Posts for: October, 2015
Have you ever heard the term "periodontist"? A periodontist is a specially trained dentist who treats gum disease in its various forms. While millions of adult Americans have some form of gum disease--from simple gingivitis to advanced periodontitis--a scant number actually know they have the condition and work to prevent and treat it.
The Williston Dental Team, comprised of a husband and wife pair, Drs. Gabriel Mannarino and Holly Halliday, teach their patients proper oral hygiene techniques and include careful gum assessment in routine dental exams and cleanings. They look for and treat signs of gum disease, limiting tooth loss and the systemic complications linked to periodontitis.
Symptoms of Periodontitis
Periodontitis is basically an infection linked to oral bacteria which thrives in accumulated plaque and tartar between teeth and beneath the gum line. The American Academy of Periodontology cites the following symptoms as common to gum disease:
- red, swollen, pus-filled gums
- gum tenderness
- bad breath
- loose or drifting teeth
- gum recession
- bleeding when brushing and flossing
- a change in how teeth bite together
Complications of Periodontitis
Besides infection, inflammation is a major player in gum disease. This inflammation contributes to major systemic conditions, including:
- rheumatoid arthritis
- coronary artery disease
- heart attack
- Alzheimer's Disease
- pregnancy complications and low birth weight infants
What Can be Done?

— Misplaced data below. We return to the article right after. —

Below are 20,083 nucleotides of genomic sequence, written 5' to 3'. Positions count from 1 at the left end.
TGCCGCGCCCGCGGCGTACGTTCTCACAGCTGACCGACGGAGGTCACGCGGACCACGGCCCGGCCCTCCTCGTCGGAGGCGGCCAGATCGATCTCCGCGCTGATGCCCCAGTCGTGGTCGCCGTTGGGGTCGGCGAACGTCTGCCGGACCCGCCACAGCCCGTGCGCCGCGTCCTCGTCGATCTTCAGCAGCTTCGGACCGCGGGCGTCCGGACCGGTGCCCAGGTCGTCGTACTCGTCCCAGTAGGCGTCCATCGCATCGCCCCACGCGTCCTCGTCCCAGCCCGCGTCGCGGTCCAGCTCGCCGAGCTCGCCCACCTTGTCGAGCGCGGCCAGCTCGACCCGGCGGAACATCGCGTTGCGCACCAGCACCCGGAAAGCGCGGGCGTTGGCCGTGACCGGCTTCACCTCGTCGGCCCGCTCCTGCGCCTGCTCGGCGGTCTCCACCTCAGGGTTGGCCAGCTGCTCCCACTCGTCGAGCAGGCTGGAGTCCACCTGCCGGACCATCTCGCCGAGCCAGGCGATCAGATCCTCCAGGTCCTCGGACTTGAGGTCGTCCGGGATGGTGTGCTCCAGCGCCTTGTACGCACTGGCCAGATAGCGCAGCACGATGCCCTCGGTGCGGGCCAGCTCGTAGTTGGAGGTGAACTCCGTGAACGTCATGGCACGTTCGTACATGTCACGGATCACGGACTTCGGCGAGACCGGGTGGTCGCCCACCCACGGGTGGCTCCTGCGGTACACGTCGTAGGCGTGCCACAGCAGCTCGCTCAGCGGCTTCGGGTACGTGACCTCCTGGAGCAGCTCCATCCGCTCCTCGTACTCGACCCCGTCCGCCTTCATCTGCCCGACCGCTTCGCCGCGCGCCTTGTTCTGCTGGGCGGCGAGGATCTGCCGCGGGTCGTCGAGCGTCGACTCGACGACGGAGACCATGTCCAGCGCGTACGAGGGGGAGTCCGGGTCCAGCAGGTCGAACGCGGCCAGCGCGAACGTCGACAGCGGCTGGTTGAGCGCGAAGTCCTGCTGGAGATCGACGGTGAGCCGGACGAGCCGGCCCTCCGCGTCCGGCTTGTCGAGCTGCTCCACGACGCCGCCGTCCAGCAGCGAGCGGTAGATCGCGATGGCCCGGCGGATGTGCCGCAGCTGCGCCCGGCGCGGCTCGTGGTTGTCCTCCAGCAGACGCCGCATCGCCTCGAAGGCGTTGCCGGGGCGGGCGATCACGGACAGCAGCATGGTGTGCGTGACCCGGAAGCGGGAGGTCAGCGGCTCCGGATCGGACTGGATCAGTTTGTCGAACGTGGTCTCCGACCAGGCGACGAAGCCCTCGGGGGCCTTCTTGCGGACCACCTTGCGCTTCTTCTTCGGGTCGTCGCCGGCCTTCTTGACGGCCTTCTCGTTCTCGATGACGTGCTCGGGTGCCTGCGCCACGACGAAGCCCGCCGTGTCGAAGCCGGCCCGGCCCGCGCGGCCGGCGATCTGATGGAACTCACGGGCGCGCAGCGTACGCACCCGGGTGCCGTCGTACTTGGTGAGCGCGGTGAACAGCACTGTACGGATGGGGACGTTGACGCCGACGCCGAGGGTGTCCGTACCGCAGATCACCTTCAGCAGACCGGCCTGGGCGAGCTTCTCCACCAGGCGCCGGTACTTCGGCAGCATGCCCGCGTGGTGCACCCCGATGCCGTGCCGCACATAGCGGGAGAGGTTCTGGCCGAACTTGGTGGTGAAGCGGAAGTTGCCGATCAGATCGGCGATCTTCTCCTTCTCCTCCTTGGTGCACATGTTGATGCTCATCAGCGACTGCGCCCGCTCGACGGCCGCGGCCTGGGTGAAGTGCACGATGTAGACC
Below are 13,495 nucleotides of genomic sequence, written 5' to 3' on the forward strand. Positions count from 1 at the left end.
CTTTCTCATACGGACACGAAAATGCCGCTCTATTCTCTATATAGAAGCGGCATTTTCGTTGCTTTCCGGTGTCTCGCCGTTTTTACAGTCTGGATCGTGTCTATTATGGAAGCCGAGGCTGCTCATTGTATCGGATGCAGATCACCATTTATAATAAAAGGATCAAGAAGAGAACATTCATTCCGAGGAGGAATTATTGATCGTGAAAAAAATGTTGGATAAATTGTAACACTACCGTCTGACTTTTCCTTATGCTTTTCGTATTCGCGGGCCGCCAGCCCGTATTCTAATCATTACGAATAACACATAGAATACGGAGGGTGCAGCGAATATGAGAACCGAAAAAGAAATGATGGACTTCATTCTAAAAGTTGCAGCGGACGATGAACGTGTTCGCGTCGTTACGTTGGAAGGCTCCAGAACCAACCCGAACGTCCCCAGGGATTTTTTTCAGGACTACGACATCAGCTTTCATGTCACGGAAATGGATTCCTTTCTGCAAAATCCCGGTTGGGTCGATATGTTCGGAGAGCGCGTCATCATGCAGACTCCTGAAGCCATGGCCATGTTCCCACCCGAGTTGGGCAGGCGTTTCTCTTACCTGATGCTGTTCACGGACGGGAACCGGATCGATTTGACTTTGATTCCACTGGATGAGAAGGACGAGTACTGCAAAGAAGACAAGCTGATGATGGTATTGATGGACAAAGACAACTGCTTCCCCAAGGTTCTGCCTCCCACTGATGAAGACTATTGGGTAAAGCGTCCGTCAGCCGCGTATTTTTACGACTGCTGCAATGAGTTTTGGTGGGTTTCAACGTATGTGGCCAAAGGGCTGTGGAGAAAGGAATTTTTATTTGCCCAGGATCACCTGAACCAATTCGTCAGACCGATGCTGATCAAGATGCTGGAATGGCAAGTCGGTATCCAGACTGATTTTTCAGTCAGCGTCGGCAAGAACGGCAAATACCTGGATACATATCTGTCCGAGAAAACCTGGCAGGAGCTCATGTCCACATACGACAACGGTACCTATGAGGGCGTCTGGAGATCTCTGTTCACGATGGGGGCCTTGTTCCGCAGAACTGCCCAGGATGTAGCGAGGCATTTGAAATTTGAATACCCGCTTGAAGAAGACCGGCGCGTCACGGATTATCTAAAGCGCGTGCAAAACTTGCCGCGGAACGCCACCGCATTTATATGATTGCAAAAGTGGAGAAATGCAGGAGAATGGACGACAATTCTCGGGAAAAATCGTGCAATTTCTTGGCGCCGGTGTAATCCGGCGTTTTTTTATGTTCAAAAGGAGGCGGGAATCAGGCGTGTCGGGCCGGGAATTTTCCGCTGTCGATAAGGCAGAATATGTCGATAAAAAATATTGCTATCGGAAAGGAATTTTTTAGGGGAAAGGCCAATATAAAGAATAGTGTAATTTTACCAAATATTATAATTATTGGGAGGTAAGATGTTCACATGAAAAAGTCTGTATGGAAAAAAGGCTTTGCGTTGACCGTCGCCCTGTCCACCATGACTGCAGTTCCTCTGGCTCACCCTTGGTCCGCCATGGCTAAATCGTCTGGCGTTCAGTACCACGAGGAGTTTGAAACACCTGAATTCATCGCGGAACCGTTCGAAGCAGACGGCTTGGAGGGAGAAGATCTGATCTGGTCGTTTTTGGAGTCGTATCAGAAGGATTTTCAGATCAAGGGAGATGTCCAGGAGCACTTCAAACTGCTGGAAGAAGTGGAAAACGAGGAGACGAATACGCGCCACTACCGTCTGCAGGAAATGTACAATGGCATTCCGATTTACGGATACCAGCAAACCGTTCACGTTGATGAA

Prevention is the best defense against gum disease, but when your Williston dentist discovers periodontitis, he or she has many tools to stop, treat and reverse this damaging process.
The most common treatment is manual or ultrasonic scaling and debriding of tooth and root surfaces to remove plaque, tartar, and other diseased debris. Your Williston periodontist eliminates infection with antibiotics instilled at the gum line.
For advanced cases, Dr. Halliday, a Diplomate of the American Board of Periodontology, performs individualized gum surgeries which remove bacteria-filled gum pockets surrounding teeth or which graft gum tissue over diseased sites. Flap surgery to access and debride teeth and bone may be an option as well.
Are Your Gums Healthy?
As part of your semi-annual exam and hygienic cleaning at Williston Dental, Dr. Mannarino or Halliday will check for dental decay, proper alignment and bite, oral cancer and of course, gum disease. Gentle periodontal probing measures gum pockets to diagnose problems at their earliest stages.
Contact the Williston Dental Team for your routine check-up and cleaning. The health of your teeth and gums depend on it. Call (802) 878-0600 for an appointment.
Since the 1950s fluoride has played an important role in the fight against tooth decay as an additive to hygiene products and many public water supplies. But although a proven cavity fighter, some have questioned its safety over the years.
To date, though, the only substantiated health risk from fluoride use is a condition known as enamel fluorosis, which occurs when too much fluoride is ingested during early tooth development as the mineral embeds in the tooth structure. Fluorosis can cause changes in the enamel’s appearance, ranging from barely noticeable white streaking to darker visible staining and a pitted texture.
Fluorosis is primarily a cosmetic problem and not a serious health issue. The staining on otherwise sound teeth, however, is permanent and more severe cases may require extensive bleaching treatment to improve appearance. The best strategy is to prevent fluorosis by monitoring and limiting your child’s fluoride intake, until about age 9.
Tooth decay is a more serious condition than fluorosis so we’re not advocating you eliminate fluoride but that you keep your family’s intake within safe levels. The first step is to determine just how much that intake is now, particularly if you drink fluoridated water. If you have public water, you may be able to find its fluoridation level online at apps.nccd.cdc.gov or call the utility directly.